My mom and dad now own and live in my grandfather's house. What I love about that is that it brings continuity to Grandpa's and Grandma's lives. Dad spends most of his time cooking--guess who was forced to learn to cook while his father was away on Air Force business and guess who learned to love it--and he sells the greatest burritos this side of Mexico and does a great deal of catering large gatherings to boot. In between food preparations, Dad watches ESPN, cable news and catches cat-naps. You can be talking to him one second and he'll give you a very sensible response. The next minute his head will be back on the couch and he'll be snoring. My mom works part-time for a Big Media entity. Both are collecting their Social Security in addition.
My greatest dream is to be able to make enough money so that my still relatively young parents (mid-sixties) can work when they feel like it rather than because they have to.
However, I am still grateful to the Lord at how much my family and I have been blessed. And we have been, greatly.
CBS 2 has learned a man who fell onto subway tracks early this afternoon and another man who then jumped on the tracks to save him miraculously suffered only minor injuries after an oncoming subway train actually ran over them...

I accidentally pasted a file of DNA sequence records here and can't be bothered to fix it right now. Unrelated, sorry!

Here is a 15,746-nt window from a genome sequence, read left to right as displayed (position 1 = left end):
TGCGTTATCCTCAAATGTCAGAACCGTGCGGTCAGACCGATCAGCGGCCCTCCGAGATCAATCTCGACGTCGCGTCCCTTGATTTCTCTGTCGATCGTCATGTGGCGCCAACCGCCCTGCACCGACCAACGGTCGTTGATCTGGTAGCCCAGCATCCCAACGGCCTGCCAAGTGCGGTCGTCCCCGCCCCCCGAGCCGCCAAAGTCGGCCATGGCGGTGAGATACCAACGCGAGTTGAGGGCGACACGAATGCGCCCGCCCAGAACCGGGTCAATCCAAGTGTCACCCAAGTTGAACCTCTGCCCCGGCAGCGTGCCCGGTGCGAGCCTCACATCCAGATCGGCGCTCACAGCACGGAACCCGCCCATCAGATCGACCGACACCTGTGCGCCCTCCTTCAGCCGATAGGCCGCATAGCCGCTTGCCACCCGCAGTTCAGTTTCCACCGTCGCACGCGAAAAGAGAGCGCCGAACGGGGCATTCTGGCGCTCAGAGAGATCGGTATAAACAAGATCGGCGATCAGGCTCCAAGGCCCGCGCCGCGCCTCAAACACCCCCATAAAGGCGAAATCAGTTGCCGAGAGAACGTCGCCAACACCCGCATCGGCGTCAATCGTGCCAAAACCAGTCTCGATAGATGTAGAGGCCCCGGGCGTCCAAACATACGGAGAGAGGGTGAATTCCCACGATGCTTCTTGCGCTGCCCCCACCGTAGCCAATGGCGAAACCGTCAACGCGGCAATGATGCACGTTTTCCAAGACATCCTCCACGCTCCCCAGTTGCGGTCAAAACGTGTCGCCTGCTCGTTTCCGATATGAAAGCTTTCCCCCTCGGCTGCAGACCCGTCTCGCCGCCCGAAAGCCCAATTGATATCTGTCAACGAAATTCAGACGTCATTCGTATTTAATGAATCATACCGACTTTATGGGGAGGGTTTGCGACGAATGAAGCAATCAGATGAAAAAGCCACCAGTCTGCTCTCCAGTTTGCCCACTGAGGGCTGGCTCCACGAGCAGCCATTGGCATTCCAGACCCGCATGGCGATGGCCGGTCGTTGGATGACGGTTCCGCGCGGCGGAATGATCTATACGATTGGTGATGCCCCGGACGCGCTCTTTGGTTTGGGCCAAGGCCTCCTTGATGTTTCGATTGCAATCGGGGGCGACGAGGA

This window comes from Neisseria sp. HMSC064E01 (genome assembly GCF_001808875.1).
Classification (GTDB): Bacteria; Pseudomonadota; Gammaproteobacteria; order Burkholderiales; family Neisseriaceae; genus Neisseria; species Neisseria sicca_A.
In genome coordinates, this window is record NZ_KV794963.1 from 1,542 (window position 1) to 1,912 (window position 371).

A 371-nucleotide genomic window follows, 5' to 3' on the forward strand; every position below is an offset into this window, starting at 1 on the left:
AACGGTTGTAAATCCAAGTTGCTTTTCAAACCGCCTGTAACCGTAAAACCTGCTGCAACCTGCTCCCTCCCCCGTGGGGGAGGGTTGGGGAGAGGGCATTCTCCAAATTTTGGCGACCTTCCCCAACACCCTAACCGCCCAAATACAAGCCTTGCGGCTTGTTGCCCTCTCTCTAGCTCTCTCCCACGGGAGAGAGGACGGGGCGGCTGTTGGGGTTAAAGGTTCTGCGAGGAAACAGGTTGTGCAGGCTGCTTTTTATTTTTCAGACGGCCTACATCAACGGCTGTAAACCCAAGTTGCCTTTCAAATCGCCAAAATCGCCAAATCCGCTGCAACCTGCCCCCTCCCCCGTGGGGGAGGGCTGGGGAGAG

...50-year-old Wesley Autrey, was standing on the platform with his two daughters whom he was taking home so he could go to his construction job. When Autrey saw the man fall, he quickly took action and left his daughters to jump on the tracks and bring the man to safety as an oncoming train approached.
Wesley Autrey left his two daughters on the platform to jump down onto the subway tracks in front of a speeding train, and pin down a man having an epileptic seizure. He held the convulsing man down flat while the speeding train passed over them. He didn't ask the man's religion, race, sexual orientation, political affiliation, or country of origin before he jumped. He just jumped in and took action to save the life of a complete stranger, at horrendous risk to himself.